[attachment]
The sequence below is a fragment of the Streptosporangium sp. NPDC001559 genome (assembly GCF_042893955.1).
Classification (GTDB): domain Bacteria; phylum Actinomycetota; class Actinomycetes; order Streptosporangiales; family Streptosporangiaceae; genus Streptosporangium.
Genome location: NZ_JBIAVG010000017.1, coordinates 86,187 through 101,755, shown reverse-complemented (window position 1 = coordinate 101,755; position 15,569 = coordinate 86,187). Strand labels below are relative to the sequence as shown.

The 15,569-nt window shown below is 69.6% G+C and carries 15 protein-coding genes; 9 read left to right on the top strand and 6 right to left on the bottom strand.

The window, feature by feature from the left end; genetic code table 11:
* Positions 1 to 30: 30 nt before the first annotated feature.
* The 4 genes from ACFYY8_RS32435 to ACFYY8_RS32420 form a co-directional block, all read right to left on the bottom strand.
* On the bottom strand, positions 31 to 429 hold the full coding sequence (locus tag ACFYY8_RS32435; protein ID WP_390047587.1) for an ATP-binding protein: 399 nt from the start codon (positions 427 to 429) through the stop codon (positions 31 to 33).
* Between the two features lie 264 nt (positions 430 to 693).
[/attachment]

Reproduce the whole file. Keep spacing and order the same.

The sequence below is a fragment of the Streptosporangium sp. NPDC001559 genome (assembly GCF_042893955.1).
Classification (GTDB): domain Bacteria; phylum Actinomycetota; class Actinomycetes; order Streptosporangiales; family Streptosporangiaceae; genus Streptosporangium.
Genome location: NZ_JBIAVG010000017.1, coordinates 86,187 through 101,755, shown reverse-complemented (window position 1 = coordinate 101,755; position 15,569 = coordinate 86,187). Strand labels below are relative to the sequence as shown.

The 15,569-nt window shown below is 69.6% G+C and carries 15 protein-coding genes; 9 read left to right on the top strand and 6 right to left on the bottom strand.

The window, feature by feature from the left end; genetic code table 11:
* Positions 1 to 30: 30 nt before the first annotated feature.
* The 4 genes from ACFYY8_RS32435 to ACFYY8_RS32420 form a co-directional block, all read right to left on the bottom strand.
* On the bottom strand, positions 31 to 429 hold the full coding sequence (locus tag ACFYY8_RS32435; protein ID WP_390047587.1) for an ATP-binding protein: 399 nt from the start codon (positions 427 to 429) through the stop codon (positions 31 to 33).
* Between the two features lie 264 nt (positions 430 to 693).